Another week in Washington has come to close. Lawmakers spent the first week of May holding hearings on the fallout of the Mueller report and honoring fallen law enforcement officers. 

At the other end of Pennsylvania Avenue, President Donald Trump’s my-way-or-the-highway negotiating style was on full display this week, John T. Bennett writes. But the president is set to end the week with little gained on some big campaign promises.

Rep. Rashida Tlaib renews calls for impeachment, but Democratic leadership hesitates
The Democratic Caucus will have a conference call on Monday to discuss next steps

Rep. Rashida Tlaib, D-Mich., attends a House Financial Services Committee organizational meeting in Rayburn Building on January 30, 2019. (Tom Williams/CQ Roll Call file photo)

Rep. Rashida Tlaib renewed her calls to impeach President Donald Trump on Thursday in light of new revelations about the president’s potentially criminal efforts to impede the special counsel’s investigation into his campaign.

“It’s not only up to Congress to hold Trump accountable, it’s our job to do so,” the progressive first-term congresswoman said in a tweet. 

Trump, Pelosi agree on one thing: No impeachment, but for different reasons
‘I never did anything wrong,’ president tweets, linking economic strength to impeachment decision

President Donald Trump argues about border security with House Minority Leader Nancy Pelosi as Vice President Mike Pence, second from left, and Senate Minority Leader Charles E. Schumer look on. Trump and Pelosi actually agree on something: not impeaching Trump. (Mark Wilson/Getty Images file photo)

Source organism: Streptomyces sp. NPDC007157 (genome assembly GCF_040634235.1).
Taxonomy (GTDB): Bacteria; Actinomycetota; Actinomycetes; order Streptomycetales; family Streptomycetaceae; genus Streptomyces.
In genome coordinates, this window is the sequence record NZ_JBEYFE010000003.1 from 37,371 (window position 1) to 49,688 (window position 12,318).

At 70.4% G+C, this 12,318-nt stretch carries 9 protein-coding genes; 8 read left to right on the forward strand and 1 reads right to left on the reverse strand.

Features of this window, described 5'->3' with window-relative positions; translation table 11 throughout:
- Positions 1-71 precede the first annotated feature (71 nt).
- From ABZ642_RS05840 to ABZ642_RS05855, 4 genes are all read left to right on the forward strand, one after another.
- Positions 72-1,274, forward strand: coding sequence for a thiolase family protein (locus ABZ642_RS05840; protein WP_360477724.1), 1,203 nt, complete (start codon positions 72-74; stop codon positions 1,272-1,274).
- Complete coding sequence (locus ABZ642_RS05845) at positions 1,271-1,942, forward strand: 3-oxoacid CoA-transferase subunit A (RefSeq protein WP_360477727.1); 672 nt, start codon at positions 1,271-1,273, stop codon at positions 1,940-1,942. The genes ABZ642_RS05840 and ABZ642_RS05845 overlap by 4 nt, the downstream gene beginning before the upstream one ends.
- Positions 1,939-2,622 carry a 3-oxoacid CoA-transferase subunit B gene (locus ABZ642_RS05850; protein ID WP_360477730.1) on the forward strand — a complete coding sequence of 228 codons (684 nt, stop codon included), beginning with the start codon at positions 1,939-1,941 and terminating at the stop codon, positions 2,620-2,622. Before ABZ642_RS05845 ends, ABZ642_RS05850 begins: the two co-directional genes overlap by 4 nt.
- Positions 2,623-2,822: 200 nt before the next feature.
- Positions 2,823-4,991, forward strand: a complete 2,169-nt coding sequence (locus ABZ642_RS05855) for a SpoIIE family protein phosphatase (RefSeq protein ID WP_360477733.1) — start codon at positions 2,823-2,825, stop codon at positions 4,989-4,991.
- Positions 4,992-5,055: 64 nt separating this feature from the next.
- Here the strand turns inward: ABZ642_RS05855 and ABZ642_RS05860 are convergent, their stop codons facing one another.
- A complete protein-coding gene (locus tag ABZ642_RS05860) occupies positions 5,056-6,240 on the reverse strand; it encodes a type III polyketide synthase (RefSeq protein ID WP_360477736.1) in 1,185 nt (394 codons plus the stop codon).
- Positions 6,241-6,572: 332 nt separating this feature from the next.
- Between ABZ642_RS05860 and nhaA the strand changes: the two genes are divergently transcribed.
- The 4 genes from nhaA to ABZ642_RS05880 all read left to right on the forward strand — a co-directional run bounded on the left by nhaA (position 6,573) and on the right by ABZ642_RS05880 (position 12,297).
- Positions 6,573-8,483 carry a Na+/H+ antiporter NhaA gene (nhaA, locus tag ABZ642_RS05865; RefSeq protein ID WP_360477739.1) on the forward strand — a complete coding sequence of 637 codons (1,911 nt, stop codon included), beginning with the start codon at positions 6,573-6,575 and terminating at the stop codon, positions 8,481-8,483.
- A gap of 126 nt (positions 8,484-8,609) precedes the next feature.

President Donald Trump and Speaker Nancy Pelosi actually agree on something. But their shared view that the House should not start impeachment proceedings against him are based on starkly different reasons.

I’m not for impeachment,” the California Democrat said in an eye-opening interview with the Washington Post that was published Monday.

‘Shooting with real bullets,’ Democrats change tune on impeachment vote
Rep. Al Green prepared to force third vote on impeaching Trump but has lost some support

Rep. Jan Schakowsky, D-Ill., left, said she now agrees with Speaker Nancy Pelosi, D-Calif., that Democrats should not go down the path of impeaching President Donald Trump after supporting two efforts to bring articles of impeachment to a vote last year. (Tom Williams/CQ Roll Call)

An intransigent proponent of impeaching President Donald Trump plans to force his Democratic colleagues to go on record on the issue again this year — after twice doing so last Congress. But the vote tally may look a lot different than in 2017 and 2018 when roughly five dozen Democrats wanted to debate and vote on impeachment.

Democrats, then in the minority, were eager for any forum to debate the president’s alleged crimes since Republicans weren’t investigating them. But now that they’re in the majority and have multiple congressional committees probing Trump, most Democrats want to avoid rushing to judgement or action.

House will have to vote on impeaching Trump, regardless of Pelosi’s opposition
Texas Rep. Al Green says he’ll force a vote on impeachment, as he did twice when Democrats were in minority

Rep. Al Green, D-Texas, plans to force the House to vote on impeaching President Donald Trump over Speaker Nancy Pelosi’s objections. (Tom Williams/CQ Roll Call file photo)

Speaker Nancy Pelosi’s opposition to impeaching President Donald Trump won’t stop a House vote on the issue, as Texas Democratic Rep. Al Green intends to force one again like he twice did when Republicans held the majority.

“I’m going to bring it the floor of the House again,” Green said Tuesday morning on C-SPAN’s “Washington Journal.” He declined to say when he plans to take action, saying, “The acid test is one that does not carry with it a specific date.”